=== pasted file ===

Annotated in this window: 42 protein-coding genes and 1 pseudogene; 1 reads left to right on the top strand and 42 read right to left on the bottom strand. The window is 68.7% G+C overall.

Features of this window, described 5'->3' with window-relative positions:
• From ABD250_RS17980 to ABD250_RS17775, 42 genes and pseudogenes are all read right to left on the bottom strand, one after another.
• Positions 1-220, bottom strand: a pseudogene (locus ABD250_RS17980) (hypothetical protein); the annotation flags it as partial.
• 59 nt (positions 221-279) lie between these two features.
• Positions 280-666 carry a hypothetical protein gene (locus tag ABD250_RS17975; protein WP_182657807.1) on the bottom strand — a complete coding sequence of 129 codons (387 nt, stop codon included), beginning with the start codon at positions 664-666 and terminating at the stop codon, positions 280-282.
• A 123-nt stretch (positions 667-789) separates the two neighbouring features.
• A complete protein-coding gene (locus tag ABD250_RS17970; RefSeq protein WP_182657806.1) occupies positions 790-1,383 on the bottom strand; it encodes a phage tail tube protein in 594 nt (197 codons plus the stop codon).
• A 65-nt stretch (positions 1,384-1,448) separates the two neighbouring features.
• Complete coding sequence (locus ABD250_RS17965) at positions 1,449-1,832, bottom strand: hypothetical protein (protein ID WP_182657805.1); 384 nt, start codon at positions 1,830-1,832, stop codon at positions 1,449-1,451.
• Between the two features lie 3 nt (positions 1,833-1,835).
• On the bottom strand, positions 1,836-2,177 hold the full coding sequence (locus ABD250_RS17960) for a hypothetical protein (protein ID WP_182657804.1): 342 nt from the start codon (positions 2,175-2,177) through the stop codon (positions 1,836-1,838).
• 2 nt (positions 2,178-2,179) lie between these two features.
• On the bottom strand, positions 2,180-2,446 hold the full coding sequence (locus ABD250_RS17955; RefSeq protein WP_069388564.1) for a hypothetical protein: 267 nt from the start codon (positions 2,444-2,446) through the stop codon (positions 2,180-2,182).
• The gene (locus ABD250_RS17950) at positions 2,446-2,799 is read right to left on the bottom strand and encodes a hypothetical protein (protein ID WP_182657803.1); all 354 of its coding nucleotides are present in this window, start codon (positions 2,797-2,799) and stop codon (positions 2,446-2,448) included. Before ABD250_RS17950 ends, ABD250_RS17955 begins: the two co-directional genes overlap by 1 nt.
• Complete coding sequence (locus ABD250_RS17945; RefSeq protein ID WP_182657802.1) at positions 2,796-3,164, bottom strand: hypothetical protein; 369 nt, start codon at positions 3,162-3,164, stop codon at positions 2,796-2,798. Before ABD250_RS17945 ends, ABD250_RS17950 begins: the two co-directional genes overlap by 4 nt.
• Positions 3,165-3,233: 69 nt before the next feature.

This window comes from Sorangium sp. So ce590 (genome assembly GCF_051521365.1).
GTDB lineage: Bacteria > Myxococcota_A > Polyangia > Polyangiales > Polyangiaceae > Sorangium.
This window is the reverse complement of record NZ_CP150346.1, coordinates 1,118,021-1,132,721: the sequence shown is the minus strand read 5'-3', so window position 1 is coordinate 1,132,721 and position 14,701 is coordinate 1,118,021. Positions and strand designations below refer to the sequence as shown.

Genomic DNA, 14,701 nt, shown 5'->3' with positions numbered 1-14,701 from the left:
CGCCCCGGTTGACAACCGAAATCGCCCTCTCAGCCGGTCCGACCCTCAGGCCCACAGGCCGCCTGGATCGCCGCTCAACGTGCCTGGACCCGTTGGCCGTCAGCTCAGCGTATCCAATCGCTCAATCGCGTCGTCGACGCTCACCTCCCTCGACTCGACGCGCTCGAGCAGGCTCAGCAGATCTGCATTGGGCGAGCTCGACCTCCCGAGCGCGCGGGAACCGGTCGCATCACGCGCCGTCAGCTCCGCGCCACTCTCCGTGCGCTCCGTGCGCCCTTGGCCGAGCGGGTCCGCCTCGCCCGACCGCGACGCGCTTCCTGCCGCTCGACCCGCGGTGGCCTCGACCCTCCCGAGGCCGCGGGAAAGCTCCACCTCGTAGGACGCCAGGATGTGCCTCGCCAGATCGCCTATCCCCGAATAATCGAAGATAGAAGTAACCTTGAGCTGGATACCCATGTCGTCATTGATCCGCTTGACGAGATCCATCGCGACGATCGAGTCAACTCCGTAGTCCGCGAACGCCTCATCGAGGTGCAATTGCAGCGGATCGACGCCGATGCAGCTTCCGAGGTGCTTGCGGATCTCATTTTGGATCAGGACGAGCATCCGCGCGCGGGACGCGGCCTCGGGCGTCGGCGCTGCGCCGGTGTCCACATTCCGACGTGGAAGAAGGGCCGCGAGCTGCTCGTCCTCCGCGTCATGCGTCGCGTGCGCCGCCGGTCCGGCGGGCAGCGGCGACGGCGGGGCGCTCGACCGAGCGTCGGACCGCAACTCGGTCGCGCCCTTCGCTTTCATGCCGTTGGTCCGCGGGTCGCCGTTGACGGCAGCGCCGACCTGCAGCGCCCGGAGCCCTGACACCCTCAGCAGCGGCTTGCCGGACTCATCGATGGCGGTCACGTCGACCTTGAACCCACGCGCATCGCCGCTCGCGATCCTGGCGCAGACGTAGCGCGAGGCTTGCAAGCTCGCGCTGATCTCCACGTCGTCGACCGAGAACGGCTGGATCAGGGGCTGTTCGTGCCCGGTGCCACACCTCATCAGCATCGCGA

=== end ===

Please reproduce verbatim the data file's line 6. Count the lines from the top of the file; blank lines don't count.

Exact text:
• Positions 280-666 carry a hypothetical protein gene (locus tag ABD250_RS17975; protein WP_182657807.1) on the bottom strand — a complete coding sequence of 129 codons (387 nt, stop codon included), beginning with the start codon at positions 664-666 and terminating at the stop codon, positions 280-282.